Thursday, October 13, 2011

Being An Intentional Citizen

Today's guest post is written by my husband, Jeremy, and is the conclusion of a series on intentional living.

(Note: Terminology is going to be centered on the United States, since that's where I live, but feel free to substitute Parliment for Congress and whatnot as appropriate for your country.)

I alternatingly feel like the most and least patriotic person I know depending on my surroundings. I don't own an American flag, prefer not to say the Pledge of Alliegence, and will quite rarely defend U.S. policies compared to the rest of the industrialized world.

Don't even get me started on these jokers.

I do, however, take my obligation of citizenship very seriously. I may be a citizen by accident of birth, but it is not something I will ever take for granted or abdicate my responsibilities for as long as I live here, something I've observed far too often from so many people who have the traits I lack from the previous paragraph.

These duties are myriad, and I couldn't possibly hope to cover everything that goes with the territory of being a good citizen (nor do I do well all the time). At the risk of getting all JFK on ya, ask yourself if you do these things for your country...

Voting: Do I vote at all? Do I vote in odd-numbered years? Do I vote in school elections or primary elections as well as general elections? For all of the above, do I do my best to be informed about each candidate? Can I name my Congressman? What about my County Legislator? Do I understand what each elected official's role in government is? Do I think critically about each race, or do I vote strictly on party lines? If voting on party lines, is it for an appropriate cause, or do I apply my preferences on national issues to local races in positions where they would not have authority to effect that kind of change? Have I ever donated to or volunteered for a political campaign? Have I ever considered voting for a third party candidate? Have I ever considered running for office myself?

Being Informed: Do I stay abreast of the goings-on at all levels of government? Do I get my information from people I know or other sources? If it's from people I know, do I check their facts to ensure they haven't been misinformed themselves? If it's from other sources, are they reputable? Do my news sources all tend to be biased the same way? Do I try to understand alternate viewpoints? Have I ever changed my mind about any political issue? If the answer to that is "no" or "not recently", do I think it's because I really have it all figured out, or because I'm not actually listening to all sides?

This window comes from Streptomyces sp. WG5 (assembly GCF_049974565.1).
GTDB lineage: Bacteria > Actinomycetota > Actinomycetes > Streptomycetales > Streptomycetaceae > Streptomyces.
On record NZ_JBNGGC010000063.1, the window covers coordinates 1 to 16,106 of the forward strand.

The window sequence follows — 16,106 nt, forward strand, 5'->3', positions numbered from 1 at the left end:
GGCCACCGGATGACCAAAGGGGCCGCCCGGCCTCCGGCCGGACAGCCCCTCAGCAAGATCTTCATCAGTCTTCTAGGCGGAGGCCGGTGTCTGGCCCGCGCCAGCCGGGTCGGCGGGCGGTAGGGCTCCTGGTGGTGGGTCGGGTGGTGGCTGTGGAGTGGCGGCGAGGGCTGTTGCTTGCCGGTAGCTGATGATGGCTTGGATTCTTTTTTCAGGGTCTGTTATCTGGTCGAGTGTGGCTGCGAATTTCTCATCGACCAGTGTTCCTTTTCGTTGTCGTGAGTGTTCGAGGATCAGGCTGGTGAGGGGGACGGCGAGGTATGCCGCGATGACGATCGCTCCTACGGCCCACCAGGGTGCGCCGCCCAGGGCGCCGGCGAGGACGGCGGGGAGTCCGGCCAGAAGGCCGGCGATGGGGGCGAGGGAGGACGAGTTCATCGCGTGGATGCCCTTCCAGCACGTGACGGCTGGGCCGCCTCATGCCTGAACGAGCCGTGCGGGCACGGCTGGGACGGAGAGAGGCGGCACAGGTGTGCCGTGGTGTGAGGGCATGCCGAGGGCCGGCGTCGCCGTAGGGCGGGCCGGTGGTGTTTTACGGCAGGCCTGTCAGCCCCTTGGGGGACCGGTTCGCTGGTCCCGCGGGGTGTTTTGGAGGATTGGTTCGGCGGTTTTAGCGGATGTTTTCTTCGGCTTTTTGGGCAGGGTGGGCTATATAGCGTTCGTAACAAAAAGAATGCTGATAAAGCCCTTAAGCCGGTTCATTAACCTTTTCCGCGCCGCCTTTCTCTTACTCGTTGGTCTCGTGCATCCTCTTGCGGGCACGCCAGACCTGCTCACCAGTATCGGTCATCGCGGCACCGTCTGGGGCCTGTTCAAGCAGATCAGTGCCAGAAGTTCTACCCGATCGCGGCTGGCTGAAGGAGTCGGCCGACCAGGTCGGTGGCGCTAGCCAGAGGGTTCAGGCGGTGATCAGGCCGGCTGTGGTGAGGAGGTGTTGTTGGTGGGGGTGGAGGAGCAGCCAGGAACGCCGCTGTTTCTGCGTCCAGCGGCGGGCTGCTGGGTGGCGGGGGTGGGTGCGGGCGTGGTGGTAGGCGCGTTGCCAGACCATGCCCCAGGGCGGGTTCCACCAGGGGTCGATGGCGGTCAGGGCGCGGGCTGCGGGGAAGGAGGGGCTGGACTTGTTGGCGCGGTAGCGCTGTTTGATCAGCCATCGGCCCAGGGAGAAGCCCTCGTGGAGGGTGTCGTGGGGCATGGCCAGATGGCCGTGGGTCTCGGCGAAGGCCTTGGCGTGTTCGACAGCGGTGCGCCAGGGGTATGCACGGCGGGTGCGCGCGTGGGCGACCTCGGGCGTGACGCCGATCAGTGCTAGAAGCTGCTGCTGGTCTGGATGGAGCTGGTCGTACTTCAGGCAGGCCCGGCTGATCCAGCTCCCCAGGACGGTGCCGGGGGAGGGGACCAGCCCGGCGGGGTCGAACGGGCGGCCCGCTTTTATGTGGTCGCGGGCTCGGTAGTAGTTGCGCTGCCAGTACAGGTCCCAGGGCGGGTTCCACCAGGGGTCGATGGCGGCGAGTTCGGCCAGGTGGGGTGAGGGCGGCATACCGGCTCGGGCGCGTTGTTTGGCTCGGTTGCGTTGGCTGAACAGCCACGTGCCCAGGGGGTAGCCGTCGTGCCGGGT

Advocacy: Have I ever contacted my representative about something (click-to-sign Internet petitions do not count)? Have I ever attended a local board meeting? Do I raise concerns to the appropriate people to effect change, or do I just complain to anyone who will listen? If an issue is important to me, do I do anything constructive at all?

Respect: Do I demonize those who disagree with me politically? Do I assume that people with different philosophical viewpoints are intentionally trying to sabotage our way of life? Do I prefer anarchy to compromise? Have I ever yelled at anyone over a political policy that's beyond my control and theirs? When discussing issues, do I look for common ground or try to be divisive?

Accountability: Do I obey laws? If there are laws I break, why do I break them? Do I violate only the laws I find morally objectionable, or do I break laws out of convenience, self-benefit or apathy? If it's on moral grounds, is that honestly the real reason, or is that what I tell others and myself to justify it? Do I cheat on my taxes? If I get pulled over for breaking a traffic law, do I blame myself or the police officer?

Does the flag on my porch make me a patriot, or do my actions make the flag redundant?

 I bet none of these kids even voted.

Jeremy is proud to be an American, where at least he knows he's free, and he won't forget the men who died, who gave that right to him, and he'll proudly stand up next to you and defend her still today, cause there ain't no doubt he loves this land... 

Well, maybe not all of that. But if you enjoyed this post, or at least didn't hate it, you might enjoy his blog, which so far has 99% fewer pictures of Peter, but infinitely more posts about both Rick Perry and Hugh Jackman than Working to be Worthy does.

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